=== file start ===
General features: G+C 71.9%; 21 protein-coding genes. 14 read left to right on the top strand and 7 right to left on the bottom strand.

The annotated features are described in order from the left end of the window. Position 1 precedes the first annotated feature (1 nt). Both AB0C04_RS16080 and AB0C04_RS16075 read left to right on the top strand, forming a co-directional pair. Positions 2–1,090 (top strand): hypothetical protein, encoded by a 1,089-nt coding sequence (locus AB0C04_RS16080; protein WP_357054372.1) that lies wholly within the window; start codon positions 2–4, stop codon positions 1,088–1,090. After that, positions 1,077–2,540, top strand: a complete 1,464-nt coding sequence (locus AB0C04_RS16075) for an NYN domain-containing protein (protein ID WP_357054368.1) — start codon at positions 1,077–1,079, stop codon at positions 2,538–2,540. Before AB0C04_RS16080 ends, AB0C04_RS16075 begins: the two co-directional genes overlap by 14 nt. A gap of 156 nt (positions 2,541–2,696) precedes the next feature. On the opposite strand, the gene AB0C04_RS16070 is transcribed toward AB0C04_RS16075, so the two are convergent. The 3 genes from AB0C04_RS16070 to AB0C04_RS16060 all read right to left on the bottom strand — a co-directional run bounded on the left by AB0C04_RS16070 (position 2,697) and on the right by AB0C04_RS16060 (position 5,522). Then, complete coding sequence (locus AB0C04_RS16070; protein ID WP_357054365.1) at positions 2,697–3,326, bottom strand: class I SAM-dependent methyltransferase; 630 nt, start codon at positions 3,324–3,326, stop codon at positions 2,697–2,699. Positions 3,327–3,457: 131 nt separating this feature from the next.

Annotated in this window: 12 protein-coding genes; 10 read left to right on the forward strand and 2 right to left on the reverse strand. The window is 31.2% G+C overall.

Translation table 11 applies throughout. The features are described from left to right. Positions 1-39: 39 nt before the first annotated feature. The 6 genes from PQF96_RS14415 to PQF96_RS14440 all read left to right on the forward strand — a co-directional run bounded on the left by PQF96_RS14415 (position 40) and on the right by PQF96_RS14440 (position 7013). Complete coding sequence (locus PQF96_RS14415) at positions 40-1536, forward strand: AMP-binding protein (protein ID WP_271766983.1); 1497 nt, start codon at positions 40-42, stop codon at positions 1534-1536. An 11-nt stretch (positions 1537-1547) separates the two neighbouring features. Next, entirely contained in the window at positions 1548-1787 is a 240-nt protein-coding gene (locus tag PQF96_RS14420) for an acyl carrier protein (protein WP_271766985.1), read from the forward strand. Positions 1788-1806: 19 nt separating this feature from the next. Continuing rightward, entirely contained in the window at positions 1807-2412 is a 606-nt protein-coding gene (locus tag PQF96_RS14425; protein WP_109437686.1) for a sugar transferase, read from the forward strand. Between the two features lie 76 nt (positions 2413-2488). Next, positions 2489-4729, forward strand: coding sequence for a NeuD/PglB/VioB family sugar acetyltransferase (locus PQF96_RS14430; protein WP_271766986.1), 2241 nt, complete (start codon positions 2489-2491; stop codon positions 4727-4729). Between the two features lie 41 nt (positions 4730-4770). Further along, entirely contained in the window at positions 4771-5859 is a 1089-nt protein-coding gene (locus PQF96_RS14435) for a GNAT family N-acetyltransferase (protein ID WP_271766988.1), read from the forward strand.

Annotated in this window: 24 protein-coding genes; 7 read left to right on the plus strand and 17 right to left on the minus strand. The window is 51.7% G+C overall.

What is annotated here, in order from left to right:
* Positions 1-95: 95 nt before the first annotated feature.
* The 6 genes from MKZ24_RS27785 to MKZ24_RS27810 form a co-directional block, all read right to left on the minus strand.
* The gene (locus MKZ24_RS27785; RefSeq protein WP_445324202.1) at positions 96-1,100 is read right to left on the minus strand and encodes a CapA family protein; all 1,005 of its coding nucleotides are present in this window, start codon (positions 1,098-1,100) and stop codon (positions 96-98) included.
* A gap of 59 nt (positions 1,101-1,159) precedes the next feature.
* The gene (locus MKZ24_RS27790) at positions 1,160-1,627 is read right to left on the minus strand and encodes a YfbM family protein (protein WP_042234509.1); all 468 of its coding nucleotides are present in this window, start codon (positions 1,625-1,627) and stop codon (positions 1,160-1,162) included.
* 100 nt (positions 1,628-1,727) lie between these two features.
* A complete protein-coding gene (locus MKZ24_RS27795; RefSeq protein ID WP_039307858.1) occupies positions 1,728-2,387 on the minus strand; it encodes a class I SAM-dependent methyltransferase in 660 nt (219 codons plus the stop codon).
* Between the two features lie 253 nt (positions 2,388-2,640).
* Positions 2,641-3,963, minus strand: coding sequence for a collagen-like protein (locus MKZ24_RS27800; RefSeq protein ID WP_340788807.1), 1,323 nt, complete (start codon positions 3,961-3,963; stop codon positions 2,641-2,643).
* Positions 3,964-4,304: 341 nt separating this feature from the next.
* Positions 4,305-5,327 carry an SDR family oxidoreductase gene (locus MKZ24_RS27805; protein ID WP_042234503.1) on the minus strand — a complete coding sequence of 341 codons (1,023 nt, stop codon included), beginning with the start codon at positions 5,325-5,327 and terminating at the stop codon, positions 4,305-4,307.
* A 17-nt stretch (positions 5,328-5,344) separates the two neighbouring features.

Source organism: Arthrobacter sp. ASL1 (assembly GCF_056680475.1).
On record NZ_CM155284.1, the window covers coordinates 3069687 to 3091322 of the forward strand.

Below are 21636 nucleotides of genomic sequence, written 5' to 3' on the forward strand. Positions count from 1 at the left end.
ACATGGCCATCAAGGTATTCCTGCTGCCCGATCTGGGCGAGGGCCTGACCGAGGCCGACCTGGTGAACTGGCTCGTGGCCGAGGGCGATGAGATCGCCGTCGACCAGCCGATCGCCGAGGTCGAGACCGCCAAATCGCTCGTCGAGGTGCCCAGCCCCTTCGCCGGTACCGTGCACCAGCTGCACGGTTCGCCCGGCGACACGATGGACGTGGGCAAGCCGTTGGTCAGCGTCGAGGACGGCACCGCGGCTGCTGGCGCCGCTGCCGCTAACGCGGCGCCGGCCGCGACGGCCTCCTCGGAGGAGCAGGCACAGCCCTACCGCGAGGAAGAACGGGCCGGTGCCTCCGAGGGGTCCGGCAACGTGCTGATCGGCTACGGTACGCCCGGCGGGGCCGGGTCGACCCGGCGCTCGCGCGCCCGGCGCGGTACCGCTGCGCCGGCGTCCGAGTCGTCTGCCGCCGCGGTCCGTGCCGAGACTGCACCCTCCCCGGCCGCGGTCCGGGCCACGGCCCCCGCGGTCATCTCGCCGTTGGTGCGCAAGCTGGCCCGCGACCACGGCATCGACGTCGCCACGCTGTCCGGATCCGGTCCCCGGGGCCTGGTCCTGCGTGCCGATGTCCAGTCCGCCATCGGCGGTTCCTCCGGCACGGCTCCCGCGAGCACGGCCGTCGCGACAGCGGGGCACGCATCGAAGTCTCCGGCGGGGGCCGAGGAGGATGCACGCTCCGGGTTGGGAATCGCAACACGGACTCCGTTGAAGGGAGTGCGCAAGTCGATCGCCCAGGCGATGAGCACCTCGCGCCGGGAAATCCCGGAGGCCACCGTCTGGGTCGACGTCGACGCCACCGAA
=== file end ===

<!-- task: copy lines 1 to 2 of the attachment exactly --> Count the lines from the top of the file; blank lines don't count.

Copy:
General features: G+C 71.9%; 21 protein-coding genes. 14 read left to right on the top strand and 7 right to left on the bottom strand.

The annotated features are described in order from the left end of the window. Position 1 precedes the first annotated feature (1 nt). Both AB0C04_RS16080 and AB0C04_RS16075 read left to right on the top strand, forming a co-directional pair. Positions 2–1,090 (top strand): hypothetical protein, encoded by a 1,089-nt coding sequence (locus AB0C04_RS16080; protein WP_357054372.1) that lies wholly within the window; start codon positions 2–4, stop codon positions 1,088–1,090. After that, positions 1,077–2,540, top strand: a complete 1,464-nt coding sequence (locus AB0C04_RS16075) for an NYN domain-containing protein (protein ID WP_357054368.1) — start codon at positions 1,077–1,079, stop codon at positions 2,538–2,540. Before AB0C04_RS16080 ends, AB0C04_RS16075 begins: the two co-directional genes overlap by 14 nt. A gap of 156 nt (positions 2,541–2,696) precedes the next feature. On the opposite strand, the gene AB0C04_RS16070 is transcribed toward AB0C04_RS16075, so the two are convergent. The 3 genes from AB0C04_RS16070 to AB0C04_RS16060 all read right to left on the bottom strand — a co-directional run bounded on the left by AB0C04_RS16070 (position 2,697) and on the right by AB0C04_RS16060 (position 5,522). Then, complete coding sequence (locus AB0C04_RS16070; protein ID WP_357054365.1) at positions 2,697–3,326, bottom strand: class I SAM-dependent methyltransferase; 630 nt, start codon at positions 3,324–3,326, stop codon at positions 2,697–2,699. Positions 3,327–3,457: 131 nt separating this feature from the next.